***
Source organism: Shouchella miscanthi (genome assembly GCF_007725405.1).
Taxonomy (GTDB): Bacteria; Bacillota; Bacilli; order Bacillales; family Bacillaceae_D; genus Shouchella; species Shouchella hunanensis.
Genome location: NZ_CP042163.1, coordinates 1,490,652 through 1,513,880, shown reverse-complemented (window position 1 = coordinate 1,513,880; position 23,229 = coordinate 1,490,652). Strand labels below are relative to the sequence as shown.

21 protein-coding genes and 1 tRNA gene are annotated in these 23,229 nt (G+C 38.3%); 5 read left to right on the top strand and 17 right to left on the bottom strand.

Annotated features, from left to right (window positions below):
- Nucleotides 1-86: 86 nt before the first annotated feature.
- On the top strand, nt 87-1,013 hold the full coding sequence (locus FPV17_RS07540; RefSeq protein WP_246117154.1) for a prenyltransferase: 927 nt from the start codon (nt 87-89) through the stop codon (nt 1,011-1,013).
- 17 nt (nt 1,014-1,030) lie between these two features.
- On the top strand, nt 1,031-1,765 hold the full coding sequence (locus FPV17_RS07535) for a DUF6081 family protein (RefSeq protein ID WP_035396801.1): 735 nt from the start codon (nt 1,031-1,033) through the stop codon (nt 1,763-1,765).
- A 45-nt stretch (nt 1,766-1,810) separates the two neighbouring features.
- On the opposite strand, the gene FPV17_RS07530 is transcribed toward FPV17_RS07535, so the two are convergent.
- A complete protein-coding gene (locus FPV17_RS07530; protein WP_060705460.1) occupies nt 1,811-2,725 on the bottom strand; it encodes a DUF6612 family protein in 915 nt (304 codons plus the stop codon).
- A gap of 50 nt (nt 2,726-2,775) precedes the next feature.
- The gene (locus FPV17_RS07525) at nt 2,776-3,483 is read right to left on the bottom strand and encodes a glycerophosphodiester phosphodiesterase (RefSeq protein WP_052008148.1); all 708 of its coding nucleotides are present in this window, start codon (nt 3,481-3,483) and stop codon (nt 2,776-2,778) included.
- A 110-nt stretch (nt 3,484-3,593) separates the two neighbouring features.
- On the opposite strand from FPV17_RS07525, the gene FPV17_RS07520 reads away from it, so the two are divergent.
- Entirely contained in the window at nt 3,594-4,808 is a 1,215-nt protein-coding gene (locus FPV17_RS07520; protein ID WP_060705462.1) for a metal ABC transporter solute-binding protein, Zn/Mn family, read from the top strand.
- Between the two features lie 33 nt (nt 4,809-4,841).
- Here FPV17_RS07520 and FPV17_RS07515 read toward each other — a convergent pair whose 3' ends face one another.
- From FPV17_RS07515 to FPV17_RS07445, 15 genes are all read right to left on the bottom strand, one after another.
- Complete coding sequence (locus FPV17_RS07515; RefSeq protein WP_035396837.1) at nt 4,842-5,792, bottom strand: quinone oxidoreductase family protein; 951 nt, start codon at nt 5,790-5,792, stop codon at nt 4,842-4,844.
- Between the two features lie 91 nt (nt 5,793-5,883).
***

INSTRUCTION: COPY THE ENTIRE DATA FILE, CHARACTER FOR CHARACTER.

Source organism: Shouchella miscanthi (genome assembly GCF_007725405.1).
Taxonomy (GTDB): Bacteria; Bacillota; Bacilli; order Bacillales; family Bacillaceae_D; genus Shouchella; species Shouchella hunanensis.
Genome location: NZ_CP042163.1, coordinates 1,490,652 through 1,513,880, shown reverse-complemented (window position 1 = coordinate 1,513,880; position 23,229 = coordinate 1,490,652). Strand labels below are relative to the sequence as shown.

21 protein-coding genes and 1 tRNA gene are annotated in these 23,229 nt (G+C 38.3%); 5 read left to right on the top strand and 17 right to left on the bottom strand.

Annotated features, from left to right (window positions below):
- Nucleotides 1-86: 86 nt before the first annotated feature.
- On the top strand, nt 87-1,013 hold the full coding sequence (locus FPV17_RS07540; RefSeq protein WP_246117154.1) for a prenyltransferase: 927 nt from the start codon (nt 87-89) through the stop codon (nt 1,011-1,013).
- 17 nt (nt 1,014-1,030) lie between these two features.
- On the top strand, nt 1,031-1,765 hold the full coding sequence (locus FPV17_RS07535) for a DUF6081 family protein (RefSeq protein ID WP_035396801.1): 735 nt from the start codon (nt 1,031-1,033) through the stop codon (nt 1,763-1,765).
- A 45-nt stretch (nt 1,766-1,810) separates the two neighbouring features.
- On the opposite strand, the gene FPV17_RS07530 is transcribed toward FPV17_RS07535, so the two are convergent.
- A complete protein-coding gene (locus FPV17_RS07530; protein WP_060705460.1) occupies nt 1,811-2,725 on the bottom strand; it encodes a DUF6612 family protein in 915 nt (304 codons plus the stop codon).
- A gap of 50 nt (nt 2,726-2,775) precedes the next feature.
- The gene (locus FPV17_RS07525) at nt 2,776-3,483 is read right to left on the bottom strand and encodes a glycerophosphodiester phosphodiesterase (RefSeq protein WP_052008148.1); all 708 of its coding nucleotides are present in this window, start codon (nt 3,481-3,483) and stop codon (nt 2,776-2,778) included.
- A 110-nt stretch (nt 3,484-3,593) separates the two neighbouring features.
- On the opposite strand from FPV17_RS07525, the gene FPV17_RS07520 reads away from it, so the two are divergent.
- Entirely contained in the window at nt 3,594-4,808 is a 1,215-nt protein-coding gene (locus FPV17_RS07520; protein ID WP_060705462.1) for a metal ABC transporter solute-binding protein, Zn/Mn family, read from the top strand.
- Between the two features lie 33 nt (nt 4,809-4,841).
- Here FPV17_RS07520 and FPV17_RS07515 read toward each other — a convergent pair whose 3' ends face one another.
- From FPV17_RS07515 to FPV17_RS07445, 15 genes are all read right to left on the bottom strand, one after another.
- Complete coding sequence (locus FPV17_RS07515; RefSeq protein WP_035396837.1) at nt 4,842-5,792, bottom strand: quinone oxidoreductase family protein; 951 nt, start codon at nt 5,790-5,792, stop codon at nt 4,842-4,844.
- Between the two features lie 91 nt (nt 5,793-5,883).